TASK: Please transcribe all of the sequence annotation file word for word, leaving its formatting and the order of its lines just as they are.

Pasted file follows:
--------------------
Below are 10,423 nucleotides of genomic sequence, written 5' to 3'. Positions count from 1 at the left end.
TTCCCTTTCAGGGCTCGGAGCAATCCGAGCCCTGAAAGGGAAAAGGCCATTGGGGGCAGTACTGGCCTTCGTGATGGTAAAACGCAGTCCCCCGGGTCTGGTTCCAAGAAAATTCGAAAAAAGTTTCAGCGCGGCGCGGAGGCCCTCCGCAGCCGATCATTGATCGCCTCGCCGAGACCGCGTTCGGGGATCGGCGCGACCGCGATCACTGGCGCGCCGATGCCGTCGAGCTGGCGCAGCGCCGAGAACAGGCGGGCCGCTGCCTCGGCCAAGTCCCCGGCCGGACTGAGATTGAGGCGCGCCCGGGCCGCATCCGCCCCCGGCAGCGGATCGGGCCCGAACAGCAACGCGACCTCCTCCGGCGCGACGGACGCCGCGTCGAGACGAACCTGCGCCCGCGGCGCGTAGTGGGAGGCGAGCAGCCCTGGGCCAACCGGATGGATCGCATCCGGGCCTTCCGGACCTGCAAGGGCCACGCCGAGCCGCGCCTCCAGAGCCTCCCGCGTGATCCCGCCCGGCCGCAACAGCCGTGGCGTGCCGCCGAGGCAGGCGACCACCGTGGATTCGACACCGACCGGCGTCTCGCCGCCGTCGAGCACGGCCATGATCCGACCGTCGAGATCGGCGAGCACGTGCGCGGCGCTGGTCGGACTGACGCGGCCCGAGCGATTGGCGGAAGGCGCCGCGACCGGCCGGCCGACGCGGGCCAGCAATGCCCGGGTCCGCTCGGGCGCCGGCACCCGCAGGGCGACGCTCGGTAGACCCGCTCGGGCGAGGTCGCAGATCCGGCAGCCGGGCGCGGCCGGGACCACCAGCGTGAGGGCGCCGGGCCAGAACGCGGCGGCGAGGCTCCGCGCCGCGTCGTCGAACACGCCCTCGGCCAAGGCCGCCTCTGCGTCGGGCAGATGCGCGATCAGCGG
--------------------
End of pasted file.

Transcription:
Below are 10,423 nucleotides of genomic sequence, written 5' to 3'. Positions count from 1 at the left end.
TTCCCTTTCAGGGCTCGGAGCAATCCGAGCCCTGAAAGGGAAAAGGCCATTGGGGGCAGTACTGGCCTTCGTGATGGTAAAACGCAGTCCCCCGGGTCTGGTTCCAAGAAAATTCGAAAAAAGTTTCAGCGCGGCGCGGAGGCCCTCCGCAGCCGATCATTGATCGCCTCGCCGAGACCGCGTTCGGGGATCGGCGCGACCGCGATCACTGGCGCGCCGATGCCGTCGAGCTGGCGCAGCGCCGAGAACAGGCGGGCCGCTGCCTCGGCCAAGTCCCCGGCCGGACTGAGATTGAGGCGCGCCCGGGCCGCATCCGCCCCCGGCAGCGGATCGGGCCCGAACAGCAACGCGACCTCCTCCGGCGCGACGGACGCCGCGTCGAGACGAACCTGCGCCCGCGGCGCGTAGTGGGAGGCGAGCAGCCCTGGGCCAACCGGATGGATCGCATCCGGGCCTTCCGGACCTGCAAGGGCCACGCCGAGCCGCGCCTCCAGAGCCTCCCGCGTGATCCCGCCCGGCCGCAACAGCCGTGGCGTGCCGCCGAGGCAGGCGACCACCGTGGATTCGACACCGACCGGCGTCTCGCCGCCGTCGAGCACGGCCATGATCCGACCGTCGAGATCGGCGAGCACGTGCGCGGCGCTGGTCGGACTGACGCGGCCCGAGCGATTGGCGGAAGGCGCCGCGACCGGCCGGCCGACGCGGGCCAGCAATGCCCGGGTCCGCTCGGGCGCCGGCACCCGCAGGGCGACGCTCGGTAGACCCGCTCGGGCGAGGTCGCAGATCCGGCAGCCGGGCGCGGCCGGGACCACCAGCGTGAGGGCGCCGGGCCAGAACGCGGCGGCGAGGCTCCGCGCCGCGTCGTCGAACACGCCCTCGGCCAAGGCCGCCTCTGCGTCGGGCAGATGCGCGATCAGCGG